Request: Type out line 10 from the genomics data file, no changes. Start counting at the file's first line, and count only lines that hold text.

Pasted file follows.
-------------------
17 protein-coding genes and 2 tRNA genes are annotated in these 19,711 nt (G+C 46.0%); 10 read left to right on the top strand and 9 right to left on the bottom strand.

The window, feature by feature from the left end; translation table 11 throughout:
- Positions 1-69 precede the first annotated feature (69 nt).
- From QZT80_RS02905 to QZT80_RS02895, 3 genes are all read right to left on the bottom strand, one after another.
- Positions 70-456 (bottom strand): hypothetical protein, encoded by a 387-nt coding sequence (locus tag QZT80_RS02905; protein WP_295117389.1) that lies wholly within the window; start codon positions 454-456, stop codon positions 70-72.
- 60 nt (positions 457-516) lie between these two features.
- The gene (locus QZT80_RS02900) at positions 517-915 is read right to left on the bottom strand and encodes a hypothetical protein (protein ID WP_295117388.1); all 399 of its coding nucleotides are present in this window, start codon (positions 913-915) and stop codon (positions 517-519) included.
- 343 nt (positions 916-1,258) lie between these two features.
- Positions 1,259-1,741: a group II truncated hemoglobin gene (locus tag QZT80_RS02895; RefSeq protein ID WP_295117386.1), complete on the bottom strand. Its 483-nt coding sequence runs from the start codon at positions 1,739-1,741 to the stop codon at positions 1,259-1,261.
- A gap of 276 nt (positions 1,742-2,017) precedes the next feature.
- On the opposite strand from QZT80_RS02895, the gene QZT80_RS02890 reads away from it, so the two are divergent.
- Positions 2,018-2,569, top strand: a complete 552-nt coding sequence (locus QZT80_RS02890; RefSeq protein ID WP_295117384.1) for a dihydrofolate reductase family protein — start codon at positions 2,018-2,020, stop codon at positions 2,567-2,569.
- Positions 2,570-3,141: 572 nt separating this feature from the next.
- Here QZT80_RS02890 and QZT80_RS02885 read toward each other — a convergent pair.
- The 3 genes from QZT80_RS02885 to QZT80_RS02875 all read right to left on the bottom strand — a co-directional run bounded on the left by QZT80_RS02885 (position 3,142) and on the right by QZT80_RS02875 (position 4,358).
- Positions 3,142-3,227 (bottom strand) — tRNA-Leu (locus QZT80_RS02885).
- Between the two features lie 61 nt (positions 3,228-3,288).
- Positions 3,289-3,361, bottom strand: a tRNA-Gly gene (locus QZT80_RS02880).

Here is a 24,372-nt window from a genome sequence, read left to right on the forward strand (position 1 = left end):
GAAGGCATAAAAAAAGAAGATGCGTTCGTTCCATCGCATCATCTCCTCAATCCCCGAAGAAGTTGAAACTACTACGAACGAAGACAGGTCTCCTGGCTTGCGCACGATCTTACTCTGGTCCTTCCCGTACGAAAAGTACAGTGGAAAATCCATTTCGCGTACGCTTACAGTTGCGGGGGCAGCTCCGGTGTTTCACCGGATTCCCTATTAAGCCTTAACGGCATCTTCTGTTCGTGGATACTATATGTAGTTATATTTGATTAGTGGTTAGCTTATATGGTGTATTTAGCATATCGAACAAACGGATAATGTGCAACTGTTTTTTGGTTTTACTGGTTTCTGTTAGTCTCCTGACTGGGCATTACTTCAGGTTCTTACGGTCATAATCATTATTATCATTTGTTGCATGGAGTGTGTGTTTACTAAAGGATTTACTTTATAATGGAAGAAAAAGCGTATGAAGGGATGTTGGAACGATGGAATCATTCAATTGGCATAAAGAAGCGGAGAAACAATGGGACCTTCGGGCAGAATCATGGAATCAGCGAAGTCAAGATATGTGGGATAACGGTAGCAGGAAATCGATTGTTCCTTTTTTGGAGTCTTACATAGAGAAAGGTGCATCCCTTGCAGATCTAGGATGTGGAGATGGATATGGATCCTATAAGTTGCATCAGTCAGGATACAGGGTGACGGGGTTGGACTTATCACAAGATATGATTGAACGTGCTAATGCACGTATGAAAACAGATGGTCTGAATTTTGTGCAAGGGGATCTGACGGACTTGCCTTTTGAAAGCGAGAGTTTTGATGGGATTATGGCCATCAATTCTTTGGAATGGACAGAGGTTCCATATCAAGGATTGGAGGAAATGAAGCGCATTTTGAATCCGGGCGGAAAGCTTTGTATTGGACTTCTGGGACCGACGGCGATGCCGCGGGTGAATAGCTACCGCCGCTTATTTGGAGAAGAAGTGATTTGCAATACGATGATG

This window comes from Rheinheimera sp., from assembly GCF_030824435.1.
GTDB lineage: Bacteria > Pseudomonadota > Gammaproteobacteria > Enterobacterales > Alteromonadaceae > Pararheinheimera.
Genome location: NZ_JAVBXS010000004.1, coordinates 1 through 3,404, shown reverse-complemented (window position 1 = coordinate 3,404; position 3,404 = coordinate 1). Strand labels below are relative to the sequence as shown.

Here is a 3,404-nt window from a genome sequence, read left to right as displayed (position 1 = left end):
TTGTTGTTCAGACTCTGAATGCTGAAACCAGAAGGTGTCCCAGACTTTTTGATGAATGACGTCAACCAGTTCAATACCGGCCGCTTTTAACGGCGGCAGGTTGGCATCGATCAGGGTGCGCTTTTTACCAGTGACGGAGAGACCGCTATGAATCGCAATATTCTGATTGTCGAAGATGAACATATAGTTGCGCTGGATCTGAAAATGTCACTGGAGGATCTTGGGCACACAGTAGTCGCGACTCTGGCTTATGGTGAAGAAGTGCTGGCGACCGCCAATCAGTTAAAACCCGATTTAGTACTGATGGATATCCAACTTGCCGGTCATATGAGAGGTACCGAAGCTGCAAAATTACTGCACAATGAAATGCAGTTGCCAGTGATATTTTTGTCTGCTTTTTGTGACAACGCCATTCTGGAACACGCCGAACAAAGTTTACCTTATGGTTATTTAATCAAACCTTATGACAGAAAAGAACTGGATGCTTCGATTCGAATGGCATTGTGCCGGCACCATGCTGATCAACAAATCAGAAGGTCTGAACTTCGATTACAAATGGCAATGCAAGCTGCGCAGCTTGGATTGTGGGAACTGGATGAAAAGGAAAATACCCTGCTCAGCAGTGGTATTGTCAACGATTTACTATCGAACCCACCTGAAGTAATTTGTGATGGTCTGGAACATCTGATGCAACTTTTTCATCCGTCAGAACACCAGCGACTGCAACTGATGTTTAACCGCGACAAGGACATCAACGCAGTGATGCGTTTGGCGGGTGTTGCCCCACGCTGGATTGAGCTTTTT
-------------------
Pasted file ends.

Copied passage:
- A gap of 276 nt (positions 1,742-2,017) precedes the next feature.